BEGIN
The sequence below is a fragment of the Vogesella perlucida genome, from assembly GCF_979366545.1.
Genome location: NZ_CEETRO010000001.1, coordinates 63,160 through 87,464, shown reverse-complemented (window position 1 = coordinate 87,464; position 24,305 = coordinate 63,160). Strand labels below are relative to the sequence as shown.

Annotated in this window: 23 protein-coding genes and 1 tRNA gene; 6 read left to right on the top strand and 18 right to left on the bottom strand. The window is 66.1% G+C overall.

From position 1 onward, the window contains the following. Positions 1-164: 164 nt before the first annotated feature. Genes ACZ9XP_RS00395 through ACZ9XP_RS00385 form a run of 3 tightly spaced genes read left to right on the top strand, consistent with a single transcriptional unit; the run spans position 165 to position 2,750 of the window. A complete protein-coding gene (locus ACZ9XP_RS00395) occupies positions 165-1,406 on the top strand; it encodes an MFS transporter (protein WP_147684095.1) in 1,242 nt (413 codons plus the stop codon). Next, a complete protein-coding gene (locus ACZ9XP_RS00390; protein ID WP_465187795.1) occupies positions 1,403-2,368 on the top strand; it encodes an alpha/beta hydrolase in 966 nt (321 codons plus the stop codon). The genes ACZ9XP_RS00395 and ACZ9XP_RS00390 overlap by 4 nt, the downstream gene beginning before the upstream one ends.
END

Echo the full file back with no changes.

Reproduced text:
The sequence below is a fragment of the Vogesella perlucida genome, from assembly GCF_979366545.1.
Genome location: NZ_CEETRO010000001.1, coordinates 63,160 through 87,464, shown reverse-complemented (window position 1 = coordinate 87,464; position 24,305 = coordinate 63,160). Strand labels below are relative to the sequence as shown.

Annotated in this window: 23 protein-coding genes and 1 tRNA gene; 6 read left to right on the top strand and 18 right to left on the bottom strand. The window is 66.1% G+C overall.

From position 1 onward, the window contains the following. Positions 1-164: 164 nt before the first annotated feature. Genes ACZ9XP_RS00395 through ACZ9XP_RS00385 form a run of 3 tightly spaced genes read left to right on the top strand, consistent with a single transcriptional unit; the run spans position 165 to position 2,750 of the window. A complete protein-coding gene (locus ACZ9XP_RS00395) occupies positions 165-1,406 on the top strand; it encodes an MFS transporter (protein WP_147684095.1) in 1,242 nt (413 codons plus the stop codon). Next, a complete protein-coding gene (locus ACZ9XP_RS00390; protein ID WP_465187795.1) occupies positions 1,403-2,368 on the top strand; it encodes an alpha/beta hydrolase in 966 nt (321 codons plus the stop codon). The genes ACZ9XP_RS00395 and ACZ9XP_RS00390 overlap by 4 nt, the downstream gene beginning before the upstream one ends.